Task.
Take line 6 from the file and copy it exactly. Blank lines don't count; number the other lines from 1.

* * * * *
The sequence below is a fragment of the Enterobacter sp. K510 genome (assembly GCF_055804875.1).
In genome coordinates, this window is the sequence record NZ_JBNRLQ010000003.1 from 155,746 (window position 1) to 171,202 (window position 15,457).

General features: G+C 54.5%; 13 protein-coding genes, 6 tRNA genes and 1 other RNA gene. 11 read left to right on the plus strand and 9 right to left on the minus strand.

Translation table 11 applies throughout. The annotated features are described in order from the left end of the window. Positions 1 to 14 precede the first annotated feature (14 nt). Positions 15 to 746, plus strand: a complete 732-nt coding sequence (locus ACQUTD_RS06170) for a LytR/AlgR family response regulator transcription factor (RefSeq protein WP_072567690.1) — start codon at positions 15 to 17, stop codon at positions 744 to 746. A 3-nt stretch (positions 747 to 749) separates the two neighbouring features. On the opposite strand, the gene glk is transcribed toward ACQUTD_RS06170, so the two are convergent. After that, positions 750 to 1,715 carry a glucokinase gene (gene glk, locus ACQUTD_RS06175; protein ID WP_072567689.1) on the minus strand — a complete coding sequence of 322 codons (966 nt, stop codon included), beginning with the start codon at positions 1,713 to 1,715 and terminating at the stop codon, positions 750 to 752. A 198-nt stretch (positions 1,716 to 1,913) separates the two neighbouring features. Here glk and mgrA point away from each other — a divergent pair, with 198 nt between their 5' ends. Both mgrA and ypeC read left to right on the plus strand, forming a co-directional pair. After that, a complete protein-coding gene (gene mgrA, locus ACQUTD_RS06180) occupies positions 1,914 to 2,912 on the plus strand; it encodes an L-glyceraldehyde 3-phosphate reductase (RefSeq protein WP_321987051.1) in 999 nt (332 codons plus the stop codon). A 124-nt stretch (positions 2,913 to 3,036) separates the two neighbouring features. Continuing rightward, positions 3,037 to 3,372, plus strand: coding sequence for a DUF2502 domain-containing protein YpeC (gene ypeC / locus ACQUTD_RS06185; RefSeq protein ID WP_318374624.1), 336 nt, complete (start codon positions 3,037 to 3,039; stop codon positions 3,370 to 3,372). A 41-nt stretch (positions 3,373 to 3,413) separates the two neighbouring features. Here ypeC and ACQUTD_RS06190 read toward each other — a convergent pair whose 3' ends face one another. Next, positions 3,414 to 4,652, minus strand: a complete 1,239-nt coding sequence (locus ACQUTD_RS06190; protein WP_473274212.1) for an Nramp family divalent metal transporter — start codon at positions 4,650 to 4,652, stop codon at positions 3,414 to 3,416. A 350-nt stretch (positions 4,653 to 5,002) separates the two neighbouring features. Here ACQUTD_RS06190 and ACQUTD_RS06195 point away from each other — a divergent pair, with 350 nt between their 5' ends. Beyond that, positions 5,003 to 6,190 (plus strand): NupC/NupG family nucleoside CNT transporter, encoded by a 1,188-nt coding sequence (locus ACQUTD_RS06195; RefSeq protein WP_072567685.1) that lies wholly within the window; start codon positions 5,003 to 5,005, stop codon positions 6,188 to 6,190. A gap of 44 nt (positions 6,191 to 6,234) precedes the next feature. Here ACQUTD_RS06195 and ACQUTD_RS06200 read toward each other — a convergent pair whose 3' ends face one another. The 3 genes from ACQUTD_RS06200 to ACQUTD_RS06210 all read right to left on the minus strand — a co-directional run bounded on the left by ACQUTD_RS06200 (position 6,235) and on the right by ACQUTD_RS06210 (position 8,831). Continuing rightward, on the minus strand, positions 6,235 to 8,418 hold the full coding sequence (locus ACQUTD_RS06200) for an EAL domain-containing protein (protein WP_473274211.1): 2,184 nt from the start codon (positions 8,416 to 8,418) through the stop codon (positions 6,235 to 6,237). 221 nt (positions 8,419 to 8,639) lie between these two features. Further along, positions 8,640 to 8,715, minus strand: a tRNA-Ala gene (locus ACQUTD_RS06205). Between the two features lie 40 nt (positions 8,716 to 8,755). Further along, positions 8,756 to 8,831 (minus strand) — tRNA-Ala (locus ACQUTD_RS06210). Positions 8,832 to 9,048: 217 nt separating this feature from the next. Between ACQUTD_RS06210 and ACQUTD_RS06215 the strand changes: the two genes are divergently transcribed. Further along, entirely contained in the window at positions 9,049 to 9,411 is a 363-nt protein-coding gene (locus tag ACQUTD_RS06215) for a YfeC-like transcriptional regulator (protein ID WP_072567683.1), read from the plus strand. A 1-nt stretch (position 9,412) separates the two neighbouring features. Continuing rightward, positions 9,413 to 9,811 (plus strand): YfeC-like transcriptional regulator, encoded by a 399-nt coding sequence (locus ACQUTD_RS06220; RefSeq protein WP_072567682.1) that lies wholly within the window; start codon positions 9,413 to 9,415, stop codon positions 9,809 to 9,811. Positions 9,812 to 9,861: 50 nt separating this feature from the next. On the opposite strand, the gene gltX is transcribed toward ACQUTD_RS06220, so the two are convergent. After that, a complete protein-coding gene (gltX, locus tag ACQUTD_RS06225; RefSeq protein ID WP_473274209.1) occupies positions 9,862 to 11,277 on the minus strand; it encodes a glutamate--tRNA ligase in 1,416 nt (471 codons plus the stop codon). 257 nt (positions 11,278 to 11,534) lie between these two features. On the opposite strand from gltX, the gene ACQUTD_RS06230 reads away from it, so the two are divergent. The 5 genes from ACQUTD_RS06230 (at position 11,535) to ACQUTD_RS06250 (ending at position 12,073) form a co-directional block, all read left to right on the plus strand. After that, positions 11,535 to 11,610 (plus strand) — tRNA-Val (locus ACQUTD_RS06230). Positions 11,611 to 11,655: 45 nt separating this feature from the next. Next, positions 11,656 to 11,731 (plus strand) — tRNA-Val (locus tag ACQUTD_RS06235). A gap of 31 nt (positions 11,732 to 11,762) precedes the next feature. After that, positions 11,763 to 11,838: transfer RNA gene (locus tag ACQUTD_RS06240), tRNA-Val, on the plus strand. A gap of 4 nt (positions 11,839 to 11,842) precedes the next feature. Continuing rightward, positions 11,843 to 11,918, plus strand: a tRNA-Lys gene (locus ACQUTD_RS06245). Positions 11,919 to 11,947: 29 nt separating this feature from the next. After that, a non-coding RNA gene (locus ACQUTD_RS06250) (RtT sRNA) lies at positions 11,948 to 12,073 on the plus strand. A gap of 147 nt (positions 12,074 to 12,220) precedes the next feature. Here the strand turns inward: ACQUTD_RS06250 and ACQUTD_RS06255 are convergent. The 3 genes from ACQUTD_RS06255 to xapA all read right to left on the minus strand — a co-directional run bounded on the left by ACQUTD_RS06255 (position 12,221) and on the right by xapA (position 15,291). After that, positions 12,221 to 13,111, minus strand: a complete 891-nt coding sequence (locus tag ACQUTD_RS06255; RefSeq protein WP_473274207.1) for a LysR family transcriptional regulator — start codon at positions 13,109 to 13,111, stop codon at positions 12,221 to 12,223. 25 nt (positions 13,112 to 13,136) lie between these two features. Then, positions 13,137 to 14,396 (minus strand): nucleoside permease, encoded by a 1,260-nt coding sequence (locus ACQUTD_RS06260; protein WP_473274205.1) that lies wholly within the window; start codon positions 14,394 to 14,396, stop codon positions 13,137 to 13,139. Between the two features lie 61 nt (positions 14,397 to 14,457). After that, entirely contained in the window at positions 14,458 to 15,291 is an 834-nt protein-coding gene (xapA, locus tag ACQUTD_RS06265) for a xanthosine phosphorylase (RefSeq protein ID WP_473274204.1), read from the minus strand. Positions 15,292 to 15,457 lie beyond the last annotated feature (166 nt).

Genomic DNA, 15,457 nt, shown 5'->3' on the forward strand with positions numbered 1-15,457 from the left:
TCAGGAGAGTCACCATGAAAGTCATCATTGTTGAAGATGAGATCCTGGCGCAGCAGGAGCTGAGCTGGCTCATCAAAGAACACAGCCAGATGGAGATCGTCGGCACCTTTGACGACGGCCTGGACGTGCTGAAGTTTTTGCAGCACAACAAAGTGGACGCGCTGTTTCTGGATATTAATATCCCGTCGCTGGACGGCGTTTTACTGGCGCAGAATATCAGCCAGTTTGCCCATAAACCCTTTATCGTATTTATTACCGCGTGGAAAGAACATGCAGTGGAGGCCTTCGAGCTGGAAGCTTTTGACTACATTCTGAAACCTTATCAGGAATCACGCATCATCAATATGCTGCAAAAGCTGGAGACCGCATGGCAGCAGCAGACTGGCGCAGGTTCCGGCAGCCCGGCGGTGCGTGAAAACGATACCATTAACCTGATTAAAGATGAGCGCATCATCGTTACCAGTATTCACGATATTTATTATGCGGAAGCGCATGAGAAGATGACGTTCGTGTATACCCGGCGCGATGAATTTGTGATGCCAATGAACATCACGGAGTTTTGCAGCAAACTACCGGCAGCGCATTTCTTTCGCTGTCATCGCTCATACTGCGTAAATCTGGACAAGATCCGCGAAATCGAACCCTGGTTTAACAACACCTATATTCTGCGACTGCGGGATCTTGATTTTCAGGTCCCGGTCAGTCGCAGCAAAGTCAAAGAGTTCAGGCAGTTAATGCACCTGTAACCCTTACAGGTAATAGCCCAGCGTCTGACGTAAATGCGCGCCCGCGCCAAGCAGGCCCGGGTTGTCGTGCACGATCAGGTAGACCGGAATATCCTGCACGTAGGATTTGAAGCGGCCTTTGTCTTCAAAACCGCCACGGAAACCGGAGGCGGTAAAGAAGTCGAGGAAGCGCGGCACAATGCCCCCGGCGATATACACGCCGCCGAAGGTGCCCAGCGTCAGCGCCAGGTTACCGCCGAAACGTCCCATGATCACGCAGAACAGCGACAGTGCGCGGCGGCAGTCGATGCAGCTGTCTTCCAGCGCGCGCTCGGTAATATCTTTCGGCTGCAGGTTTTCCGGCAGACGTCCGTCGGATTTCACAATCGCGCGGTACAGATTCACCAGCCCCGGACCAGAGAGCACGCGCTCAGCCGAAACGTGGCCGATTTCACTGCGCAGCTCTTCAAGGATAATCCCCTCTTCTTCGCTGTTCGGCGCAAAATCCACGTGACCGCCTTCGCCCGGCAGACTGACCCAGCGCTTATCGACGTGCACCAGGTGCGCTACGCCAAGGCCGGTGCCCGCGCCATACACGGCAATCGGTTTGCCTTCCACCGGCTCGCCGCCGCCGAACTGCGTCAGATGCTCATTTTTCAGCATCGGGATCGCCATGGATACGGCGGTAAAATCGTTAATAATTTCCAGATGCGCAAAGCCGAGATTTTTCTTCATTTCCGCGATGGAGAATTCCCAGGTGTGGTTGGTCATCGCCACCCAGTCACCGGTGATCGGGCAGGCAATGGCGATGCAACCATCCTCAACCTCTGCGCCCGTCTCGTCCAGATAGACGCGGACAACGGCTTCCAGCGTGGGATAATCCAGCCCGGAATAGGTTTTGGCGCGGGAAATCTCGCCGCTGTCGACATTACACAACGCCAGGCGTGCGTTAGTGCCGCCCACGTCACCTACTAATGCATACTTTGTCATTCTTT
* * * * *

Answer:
TCAGGAGAGTCACCATGAAAGTCATCATTGTTGAAGATGAGATCCTGGCGCAGCAGGAGCTGAGCTGGCTCATCAAAGAACACAGCCAGATGGAGATCGTCGGCACCTTTGACGACGGCCTGGACGTGCTGAAGTTTTTGCAGCACAACAAAGTGGACGCGCTGTTTCTGGATATTAATATCCCGTCGCTGGACGGCGTTTTACTGGCGCAGAATATCAGCCAGTTTGCCCATAAACCCTTTATCGTATTTATTACCGCGTGGAAAGAACATGCAGTGGAGGCCTTCGAGCTGGAAGCTTTTGACTACATTCTGAAACCTTATCAGGAATCACGCATCATCAATATGCTGCAAAAGCTGGAGACCGCATGGCAGCAGCAGACTGGCGCAGGTTCCGGCAGCCCGGCGGTGCGTGAAAACGATACCATTAACCTGATTAAAGATGAGCGCATCATCGTTACCAGTATTCACGATATTTATTATGCGGAAGCGCATGAGAAGATGACGTTCGTGTATACCCGGCGCGATGAATTTGTGATGCCAATGAACATCACGGAGTTTTGCAGCAAACTACCGGCAGCGCATTTCTTTCGCTGTCATCGCTCATACTGCGTAAATCTGGACAAGATCCGCGAAATCGAACCCTGGTTTAACAACACCTATATTCTGCGACTGCGGGATCTTGATTTTCAGGTCCCGGTCAGTCGCAGCAAAGTCAAAGAGTTCAGGCAGTTAATGCACCTGTAACCCTTACAGGTAATAGCCCAGCGTCTGACGTAAATGCGCGCCCGCGCCAAGCAGGCCCGGGTTGTCGTGCACGATCAGGTAGACCGGAATATCCTGCACGTAGGATTTGAAGCGGCCTTTGTCTTCAAAACCGCCACGGAAACCGGAGGCGGTAAAGAAGTCGAGGAAGCGCGGCACAATGCCCCCGGCGATATACACGCCGCCGAAGGTGCCCAGCGTCAGCGCCAGGTTACCGCCGAAACGTCCCATGATCACGCAGAACAGCGACAGTGCGCGGCGGCAGTCGATGCAGCTGTCTTCCAGCGCGCGCTCGGTAATATCTTTCGGCTGCAGGTTTTCCGGCAGACGTCCGTCGGATTTCACAATCGCGCGGTACAGATTCACCAGCCCCGGACCAGAGAGCACGCGCTCAGCCGAAACGTGGCCGATTTCACTGCGCAGCTCTTCAAGGATAATCCCCTCTTCTTCGCTGTTCGGCGCAAAATCCACGTGACCGCCTTCGCCCGGCAGACTGACCCAGCGCTTATCGACGTGCACCAGGTGCGCTACGCCAAGGCCGGTGCCCGCGCCATACACGGCAATCGGTTTGCCTTCCACCGGCTCGCCGCCGCCGAACTGCGTCAGATGCTCATTTTTCAGCATCGGGATCGCCATGGATACGGCGGTAAAATCGTTAATAATTTCCAGATGCGCAAAGCCGAGATTTTTCTTCATTTCCGCGATGGAGAATTCCCAGGTGTGGTTGGTCATCGCCACCCAGTCACCGGTGATCGGGCAGGCAATGGCGATGCAACCATCCTCAACCTCTGCGCCCGTCTCGTCCAGATAGACGCGGACAACGGCTTCCAGCGTGGGATAATCCAGCCCGGAATAGGTTTTGGCGCGGGAAATCTCGCCGCTGTCGACATTACACAACGCCAGGCGTGCGTTAGTGCCGCCCACGTCACCTACTAATGCATACTTTGTCATTCTTT